Just past the William & Mary dorms along Jamestown Road in Williamsburg I turned into my childhood neighborhood of Indian Springs on the way to sign the listing agreement for 300 Indian Springs Road, an exceptional brick traditional home. I was excited that the owners had called on Hornsby Real Estate Co. to market the property not only because it’s such a great home, but because it brings back fond memories of growing up in Indian Springs.
Indian Springs is a classic neighborhood in the City of Williamsburg created by Carrie and Monier Williams during the 1940’s when they developed their farm into lots. They were ahead of their time in the design of the streets and building lots because they created two circles, loop roads that joined together with lots on both sides of the street. In this design the lots in the centers of the circles back on circular common areas shared by the property owners in Indian Springs. Over the years the residents built recreational facilities in these common areas. My dad, Robert Hornsby, built a basketball court and tennis backboard that is still used by the neighborhood kids. Other neighbors have installed swing sets and fun stuff in the circles, and this continues to foster a true spirit of camaraderie in the neighborhood of Indian Springs.
Local lore indicates that Indian Springs got its name from a group of natural springs where the English colonists discovered local Indians gathering fresh water near the early settlement of Middle Plantation, which would later become Williamsburg.
Another reason I was excited to visit 300 Indian Springs Road is that the backyard used to have a grassy area adjoining a slope that led down into the woods next door where the Indian Springs had been located. I was curious to see if there was any remaining evidence of this ancient water feature.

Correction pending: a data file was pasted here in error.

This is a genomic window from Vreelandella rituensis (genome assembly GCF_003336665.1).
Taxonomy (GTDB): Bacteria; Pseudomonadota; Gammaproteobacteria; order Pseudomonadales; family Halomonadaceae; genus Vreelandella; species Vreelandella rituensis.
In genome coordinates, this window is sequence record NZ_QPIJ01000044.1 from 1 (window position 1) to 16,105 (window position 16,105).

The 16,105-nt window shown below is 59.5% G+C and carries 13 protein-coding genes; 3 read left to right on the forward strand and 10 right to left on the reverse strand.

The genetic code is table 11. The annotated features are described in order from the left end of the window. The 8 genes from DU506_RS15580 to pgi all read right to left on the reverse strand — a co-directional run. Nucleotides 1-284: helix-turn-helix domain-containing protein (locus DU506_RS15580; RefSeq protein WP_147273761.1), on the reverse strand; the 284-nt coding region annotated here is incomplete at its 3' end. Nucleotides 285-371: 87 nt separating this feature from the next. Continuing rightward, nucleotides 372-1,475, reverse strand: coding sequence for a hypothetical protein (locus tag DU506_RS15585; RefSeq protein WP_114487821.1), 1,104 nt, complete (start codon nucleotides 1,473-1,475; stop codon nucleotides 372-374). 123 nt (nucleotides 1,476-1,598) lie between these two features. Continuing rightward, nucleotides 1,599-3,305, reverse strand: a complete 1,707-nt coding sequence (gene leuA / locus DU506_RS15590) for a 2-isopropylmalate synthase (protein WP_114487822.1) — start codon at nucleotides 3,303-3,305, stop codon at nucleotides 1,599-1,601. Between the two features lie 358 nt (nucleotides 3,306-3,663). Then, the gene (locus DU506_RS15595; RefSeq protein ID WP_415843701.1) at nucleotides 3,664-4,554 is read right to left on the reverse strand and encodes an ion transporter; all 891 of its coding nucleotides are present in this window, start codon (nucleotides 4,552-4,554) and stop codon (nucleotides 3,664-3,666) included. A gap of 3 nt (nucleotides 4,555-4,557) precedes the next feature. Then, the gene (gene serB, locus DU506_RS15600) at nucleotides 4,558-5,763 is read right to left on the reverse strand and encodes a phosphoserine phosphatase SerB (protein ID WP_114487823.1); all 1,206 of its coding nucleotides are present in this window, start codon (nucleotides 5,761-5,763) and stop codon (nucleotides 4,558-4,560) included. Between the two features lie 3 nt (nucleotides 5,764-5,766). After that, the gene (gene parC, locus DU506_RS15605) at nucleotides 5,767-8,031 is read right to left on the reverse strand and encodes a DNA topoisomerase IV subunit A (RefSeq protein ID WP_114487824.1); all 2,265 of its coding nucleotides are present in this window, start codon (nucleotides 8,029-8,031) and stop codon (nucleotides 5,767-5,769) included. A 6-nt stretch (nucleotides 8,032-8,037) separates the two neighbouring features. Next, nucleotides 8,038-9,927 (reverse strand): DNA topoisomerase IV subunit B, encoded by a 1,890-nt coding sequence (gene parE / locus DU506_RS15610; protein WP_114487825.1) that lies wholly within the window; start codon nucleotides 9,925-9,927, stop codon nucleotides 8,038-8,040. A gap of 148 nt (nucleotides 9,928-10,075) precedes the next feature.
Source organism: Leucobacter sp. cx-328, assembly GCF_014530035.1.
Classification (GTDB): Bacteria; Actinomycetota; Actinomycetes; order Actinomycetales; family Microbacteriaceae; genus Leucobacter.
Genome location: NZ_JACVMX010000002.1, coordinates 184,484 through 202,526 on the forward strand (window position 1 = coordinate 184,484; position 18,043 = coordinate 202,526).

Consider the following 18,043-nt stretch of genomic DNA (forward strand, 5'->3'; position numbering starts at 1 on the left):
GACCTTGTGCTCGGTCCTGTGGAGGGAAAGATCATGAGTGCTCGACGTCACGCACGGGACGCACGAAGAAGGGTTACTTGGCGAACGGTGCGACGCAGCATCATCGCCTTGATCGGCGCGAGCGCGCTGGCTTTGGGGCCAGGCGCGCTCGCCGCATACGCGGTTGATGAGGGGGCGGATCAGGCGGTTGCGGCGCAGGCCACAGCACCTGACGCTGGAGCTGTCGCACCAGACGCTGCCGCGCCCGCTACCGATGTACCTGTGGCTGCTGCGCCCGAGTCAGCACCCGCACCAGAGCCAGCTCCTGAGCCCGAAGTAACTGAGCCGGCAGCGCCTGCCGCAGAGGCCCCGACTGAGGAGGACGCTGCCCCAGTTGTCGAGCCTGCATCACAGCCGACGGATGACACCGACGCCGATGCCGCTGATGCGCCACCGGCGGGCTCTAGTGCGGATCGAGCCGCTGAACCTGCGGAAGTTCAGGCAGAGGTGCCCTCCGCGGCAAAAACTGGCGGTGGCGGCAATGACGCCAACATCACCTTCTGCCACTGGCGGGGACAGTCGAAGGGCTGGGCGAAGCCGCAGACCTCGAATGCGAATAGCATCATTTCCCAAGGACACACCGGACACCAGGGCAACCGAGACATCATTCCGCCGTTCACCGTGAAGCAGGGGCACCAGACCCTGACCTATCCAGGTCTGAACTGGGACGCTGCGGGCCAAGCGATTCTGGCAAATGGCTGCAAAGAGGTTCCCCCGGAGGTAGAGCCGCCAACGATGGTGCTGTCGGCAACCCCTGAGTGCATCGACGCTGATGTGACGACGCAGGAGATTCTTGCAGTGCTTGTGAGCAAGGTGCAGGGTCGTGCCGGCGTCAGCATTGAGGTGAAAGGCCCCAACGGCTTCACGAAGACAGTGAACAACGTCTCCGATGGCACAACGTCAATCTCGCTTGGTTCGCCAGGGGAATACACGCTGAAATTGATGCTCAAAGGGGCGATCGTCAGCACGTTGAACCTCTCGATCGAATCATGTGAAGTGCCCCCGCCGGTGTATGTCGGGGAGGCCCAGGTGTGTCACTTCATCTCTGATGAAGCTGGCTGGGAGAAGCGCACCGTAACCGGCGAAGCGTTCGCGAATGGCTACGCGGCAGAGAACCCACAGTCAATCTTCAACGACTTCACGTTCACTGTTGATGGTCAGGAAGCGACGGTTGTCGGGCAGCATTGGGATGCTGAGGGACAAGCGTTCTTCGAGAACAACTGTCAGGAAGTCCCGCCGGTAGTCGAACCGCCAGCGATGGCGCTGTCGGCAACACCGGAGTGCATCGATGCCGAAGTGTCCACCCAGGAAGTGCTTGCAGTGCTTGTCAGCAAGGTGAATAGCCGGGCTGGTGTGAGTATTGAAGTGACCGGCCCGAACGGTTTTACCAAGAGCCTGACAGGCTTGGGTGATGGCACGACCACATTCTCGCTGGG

I had not been to the springs since I was a boy, when my friends and I would run back through those woods and wade across a little stream to a small island to reach the Indian Springs. The high bank behind the springs was clay that had been worn away to form what seemed to us to be shallow caves. The springs bubbled up out of the ground and we would crawl around in the “caves” and play “indian camp” and do all sorts of exploring. We would also take wood and mud and dam up the stream and then come home covered with muddy clay from the Indian Springs.
As I walked back through the yard at 300 Indian Springs Road I was happily amazed to discover that the Indian Springs are still there!
In the 50 years since my last visit the surrounding properties display more mature landscaping and there are now small bridges across the stream leading to the island. Neighbors have outlined paths to reach the bridges and the clay bank “caves” are no longer evident since they are now stabilized with periwinkle and Virginia creeper. The site of the Indian Springs is now a peaceful forest glade where the freshwater springs still bubble out of the ground like they have for centuries.
The home I have listed at 300 Indian Springs Road is beautiful, and has been exquisitely maintained by a couple that collects antiques. They are consolidating their collection and we are currently selling this home in Indian Springs with an asking price of $699,000, a strong bargain and $116,000 less than the last sale price in 2006. Let me know if you would like to come to Williamsburg and create your own memories in this historic location across from the College of William & Mary just 5 blocks from Merchant’s Square and Colonial Williamsburg.